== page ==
However he left the same as he did at Florida where he spent six years, citing mysterious medical issues. And when he left Ohio State he claimed he was never going to coach again.

See how long that lasted…

So if you’re Jacksonville you’re signing yourself up for what at the most seven years? That doesn’t scream long term success at me.

And I don’t buy into the thought of Meyer finding he likes the NFL coaching job much more than college and sticks it out for 15 years.

Some guys enjoy the building rather than the sustaining. You look at coaches like Nick Saban, Bill Belichick and Andy Reid.

All of them are exceptional at not just building a winner but sustaining it. They understand it’s harder to keep that success afloat.

But honestly Urban Meyer reminds me more of Bill Parcells. Someone who enjoys rebuilding a team but has no moral qualms in terms of jumping ship when it gets boring or just too stressful for them.

Parcells coached four different teams. The Giants for eight years was his longest tenure by far. New England for four years, the Jets for three and the Cowboys for four seasons.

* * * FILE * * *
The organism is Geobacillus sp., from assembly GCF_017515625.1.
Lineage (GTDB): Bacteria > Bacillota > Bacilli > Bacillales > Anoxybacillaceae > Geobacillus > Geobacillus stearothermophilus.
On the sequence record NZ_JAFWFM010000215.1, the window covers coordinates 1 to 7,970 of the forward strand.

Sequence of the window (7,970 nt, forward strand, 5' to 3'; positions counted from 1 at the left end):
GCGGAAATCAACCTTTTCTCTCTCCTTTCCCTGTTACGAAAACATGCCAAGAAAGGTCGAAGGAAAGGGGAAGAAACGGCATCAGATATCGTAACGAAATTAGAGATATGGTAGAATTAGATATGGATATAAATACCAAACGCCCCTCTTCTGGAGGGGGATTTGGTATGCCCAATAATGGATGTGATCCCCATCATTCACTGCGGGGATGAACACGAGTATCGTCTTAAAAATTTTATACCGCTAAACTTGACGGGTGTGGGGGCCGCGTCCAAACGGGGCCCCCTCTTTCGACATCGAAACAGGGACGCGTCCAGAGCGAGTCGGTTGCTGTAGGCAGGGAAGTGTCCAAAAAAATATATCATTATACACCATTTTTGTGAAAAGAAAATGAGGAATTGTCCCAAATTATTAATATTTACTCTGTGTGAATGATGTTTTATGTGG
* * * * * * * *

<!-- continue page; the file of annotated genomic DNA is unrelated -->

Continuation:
Yet no one doubts Bill Parcells is a great coach, he is in the NFL Hall of Fame, but he never stays for long. Sounds like someone we know.

Final Take

I honestly think Urban Meyer will be successful in the NFL. He’s a brilliant football coach, who will get to rebuild a bad Jaguars roster over night with the help of a brand new franchise quarterback. One who within a couple of years should already be recognized as the best QB in Jags history.

Meyer also brings credibility to the Jaguars. He’s not an unproven coordinator, the man has had legitimate and immediate success wherever he goes.

But, this is not a forever job. I suspect that Urban Meyer lasts at tops six years with Jacksonville and leaves on his own accord.

Just to see him play the retired and or TV card for a year or two before jumping at a big time opportunity. Say a big time job opens up like the Dallas Cowboys, Pittsburgh Steelers or Green Bay Packers where he could gain historical recognition from an NFL blue blood.

Meyer wants to prove he can coach in the NFL which I believe that he can. But that Jacksonville just provides the perfect stepping stone into that world, before he leaves to take on bigger fish.

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Connor Ryan (@connoryan68/@PodVerbalCommit/@YourFantasy_CGS)